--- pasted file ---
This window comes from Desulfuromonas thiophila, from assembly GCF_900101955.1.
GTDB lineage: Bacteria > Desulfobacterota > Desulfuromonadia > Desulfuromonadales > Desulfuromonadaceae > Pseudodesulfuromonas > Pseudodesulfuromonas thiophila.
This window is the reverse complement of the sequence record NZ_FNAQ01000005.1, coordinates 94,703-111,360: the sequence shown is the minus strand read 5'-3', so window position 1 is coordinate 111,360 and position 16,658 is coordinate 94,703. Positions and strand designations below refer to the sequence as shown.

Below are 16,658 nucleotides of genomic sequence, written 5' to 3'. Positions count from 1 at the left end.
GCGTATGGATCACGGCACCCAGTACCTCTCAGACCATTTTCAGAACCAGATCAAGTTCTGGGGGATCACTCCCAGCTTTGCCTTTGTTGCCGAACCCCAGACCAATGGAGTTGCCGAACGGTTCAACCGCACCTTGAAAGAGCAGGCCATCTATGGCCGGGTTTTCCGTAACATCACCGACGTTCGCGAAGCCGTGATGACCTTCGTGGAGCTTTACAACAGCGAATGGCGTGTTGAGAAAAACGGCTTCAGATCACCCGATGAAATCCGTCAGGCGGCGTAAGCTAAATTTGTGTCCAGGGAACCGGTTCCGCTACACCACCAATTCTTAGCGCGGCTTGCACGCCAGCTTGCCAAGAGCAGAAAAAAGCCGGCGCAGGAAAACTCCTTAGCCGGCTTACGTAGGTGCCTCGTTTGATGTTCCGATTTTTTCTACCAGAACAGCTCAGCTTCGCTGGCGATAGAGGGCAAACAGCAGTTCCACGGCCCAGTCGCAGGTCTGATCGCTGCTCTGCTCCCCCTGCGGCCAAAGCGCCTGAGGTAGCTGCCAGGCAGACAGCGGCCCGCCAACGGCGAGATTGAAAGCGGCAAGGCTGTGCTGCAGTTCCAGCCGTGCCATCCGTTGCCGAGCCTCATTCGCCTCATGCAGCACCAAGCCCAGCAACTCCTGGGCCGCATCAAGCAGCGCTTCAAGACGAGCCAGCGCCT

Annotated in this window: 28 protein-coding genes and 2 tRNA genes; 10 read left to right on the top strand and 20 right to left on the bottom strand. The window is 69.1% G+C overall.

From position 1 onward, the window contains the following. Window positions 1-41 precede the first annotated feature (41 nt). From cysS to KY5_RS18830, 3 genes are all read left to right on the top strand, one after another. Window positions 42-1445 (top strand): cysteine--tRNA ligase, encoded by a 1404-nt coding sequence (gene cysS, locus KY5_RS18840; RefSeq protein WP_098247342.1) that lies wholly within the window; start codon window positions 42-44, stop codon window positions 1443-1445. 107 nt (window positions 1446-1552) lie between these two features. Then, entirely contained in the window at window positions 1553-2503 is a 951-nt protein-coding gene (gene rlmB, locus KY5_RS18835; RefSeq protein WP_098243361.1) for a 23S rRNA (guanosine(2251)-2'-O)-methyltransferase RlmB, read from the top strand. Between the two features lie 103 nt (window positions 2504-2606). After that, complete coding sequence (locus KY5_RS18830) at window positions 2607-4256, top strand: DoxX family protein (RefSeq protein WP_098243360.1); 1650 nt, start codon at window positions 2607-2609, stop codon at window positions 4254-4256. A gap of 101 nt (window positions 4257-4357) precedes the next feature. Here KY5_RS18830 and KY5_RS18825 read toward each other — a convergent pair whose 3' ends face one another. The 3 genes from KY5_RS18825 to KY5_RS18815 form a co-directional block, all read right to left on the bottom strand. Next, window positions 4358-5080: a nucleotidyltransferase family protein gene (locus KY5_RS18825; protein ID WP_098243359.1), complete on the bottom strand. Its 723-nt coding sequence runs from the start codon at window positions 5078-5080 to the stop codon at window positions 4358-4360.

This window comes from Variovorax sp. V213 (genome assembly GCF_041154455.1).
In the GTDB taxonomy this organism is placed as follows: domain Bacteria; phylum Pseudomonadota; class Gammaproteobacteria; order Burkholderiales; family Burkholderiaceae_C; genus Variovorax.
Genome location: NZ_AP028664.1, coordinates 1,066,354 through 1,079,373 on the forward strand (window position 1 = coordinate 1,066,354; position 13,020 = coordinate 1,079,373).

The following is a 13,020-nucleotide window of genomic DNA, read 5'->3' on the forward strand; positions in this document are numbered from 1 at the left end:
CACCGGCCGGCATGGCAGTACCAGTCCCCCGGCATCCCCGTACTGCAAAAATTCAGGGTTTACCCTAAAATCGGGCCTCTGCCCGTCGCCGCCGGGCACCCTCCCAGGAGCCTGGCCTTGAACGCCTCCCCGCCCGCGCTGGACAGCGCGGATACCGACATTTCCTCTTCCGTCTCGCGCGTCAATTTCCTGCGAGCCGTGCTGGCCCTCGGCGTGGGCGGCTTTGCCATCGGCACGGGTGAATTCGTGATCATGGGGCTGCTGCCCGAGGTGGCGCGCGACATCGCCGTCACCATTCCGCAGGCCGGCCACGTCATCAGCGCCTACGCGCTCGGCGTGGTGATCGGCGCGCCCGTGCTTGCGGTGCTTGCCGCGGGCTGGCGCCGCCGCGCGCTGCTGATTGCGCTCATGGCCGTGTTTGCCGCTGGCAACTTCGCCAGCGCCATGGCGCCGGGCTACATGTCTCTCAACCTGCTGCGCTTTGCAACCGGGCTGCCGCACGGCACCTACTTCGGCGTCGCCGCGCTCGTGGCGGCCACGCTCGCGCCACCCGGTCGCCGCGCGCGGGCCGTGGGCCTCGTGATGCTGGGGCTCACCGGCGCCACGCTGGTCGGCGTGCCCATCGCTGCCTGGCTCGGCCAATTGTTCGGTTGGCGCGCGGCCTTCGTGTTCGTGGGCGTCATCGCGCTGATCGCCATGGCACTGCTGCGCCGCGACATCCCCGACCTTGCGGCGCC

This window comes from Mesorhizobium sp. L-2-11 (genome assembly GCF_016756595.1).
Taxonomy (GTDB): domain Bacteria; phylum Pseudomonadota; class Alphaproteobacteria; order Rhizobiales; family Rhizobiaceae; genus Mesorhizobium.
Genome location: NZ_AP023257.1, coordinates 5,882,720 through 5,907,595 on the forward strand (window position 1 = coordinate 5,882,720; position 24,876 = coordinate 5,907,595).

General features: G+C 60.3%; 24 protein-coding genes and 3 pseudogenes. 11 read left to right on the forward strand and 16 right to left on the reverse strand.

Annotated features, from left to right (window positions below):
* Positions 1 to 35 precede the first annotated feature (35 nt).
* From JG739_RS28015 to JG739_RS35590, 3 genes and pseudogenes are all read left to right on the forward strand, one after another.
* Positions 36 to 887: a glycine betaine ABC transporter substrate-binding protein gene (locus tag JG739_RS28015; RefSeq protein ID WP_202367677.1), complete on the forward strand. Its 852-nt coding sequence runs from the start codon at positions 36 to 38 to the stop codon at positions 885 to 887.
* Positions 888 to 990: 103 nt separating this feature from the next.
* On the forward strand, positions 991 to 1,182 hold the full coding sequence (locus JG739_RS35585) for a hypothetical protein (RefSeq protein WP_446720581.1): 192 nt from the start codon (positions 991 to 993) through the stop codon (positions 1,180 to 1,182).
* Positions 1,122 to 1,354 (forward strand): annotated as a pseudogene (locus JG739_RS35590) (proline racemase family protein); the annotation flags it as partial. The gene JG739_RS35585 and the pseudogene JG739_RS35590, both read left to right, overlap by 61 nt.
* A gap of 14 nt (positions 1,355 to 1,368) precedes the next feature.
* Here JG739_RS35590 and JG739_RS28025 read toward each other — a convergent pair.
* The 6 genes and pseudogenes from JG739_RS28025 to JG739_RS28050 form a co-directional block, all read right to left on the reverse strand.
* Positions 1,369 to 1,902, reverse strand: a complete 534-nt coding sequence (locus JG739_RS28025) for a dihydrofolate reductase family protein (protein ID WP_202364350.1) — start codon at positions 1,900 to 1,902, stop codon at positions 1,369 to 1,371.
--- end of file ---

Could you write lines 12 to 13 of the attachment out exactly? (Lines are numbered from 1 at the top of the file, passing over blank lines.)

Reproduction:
CACCGGCCGGCATGGCAGTACCAGTCCCCCGGCATCCCCGTACTGCAAAAATTCAGGGTTTACCCTAAAATCGGGCCTCTGCCCGTCGCCGCCGGGCACCCTCCCAGGAGCCTGGCCTTGAACGCCTCCCCGCCCGCGCTGGACAGCGCGGATACCGACATTTCCTCTTCCGTCTCGCGCGTCAATTTCCTGCGAGCCGTGCTGGCCCTCGGCGTGGGCGGCTTTGCCATCGGCACGGGTGAATTCGTGATCATGGGGCTGCTGCCCGAGGTGGCGCGCGACATCGCCGTCACCATTCCGCAGGCCGGCCACGTCATCAGCGCCTACGCGCTCGGCGTGGTGATCGGCGCGCCCGTGCTTGCGGTGCTTGCCGCGGGCTGGCGCCGCCGCGCGCTGCTGATTGCGCTCATGGCCGTGTTTGCCGCTGGCAACTTCGCCAGCGCCATGGCGCCGGGCTACATGTCTCTCAACCTGCTGCGCTTTGCAACCGGGCTGCCGCACGGCACCTACTTCGGCGTCGCCGCGCTCGTGGCGGCCACGCTCGCGCCACCCGGTCGCCGCGCGCGGGCCGTGGGCCTCGTGATGCTGGGGCTCACCGGCGCCACGCTGGTCGGCGTGCCCATCGCTGCCTGGCTCGGCCAATTGTTCGGTTGGCGCGCGGCCTTCGTGTTCGTGGGCGTCATCGCGCTGATCGCCATGGCACTGCTGCGCCGCGACATCCCCGACCTTGCGGCGCC

This window comes from Mesorhizobium sp. L-2-11 (genome assembly GCF_016756595.1).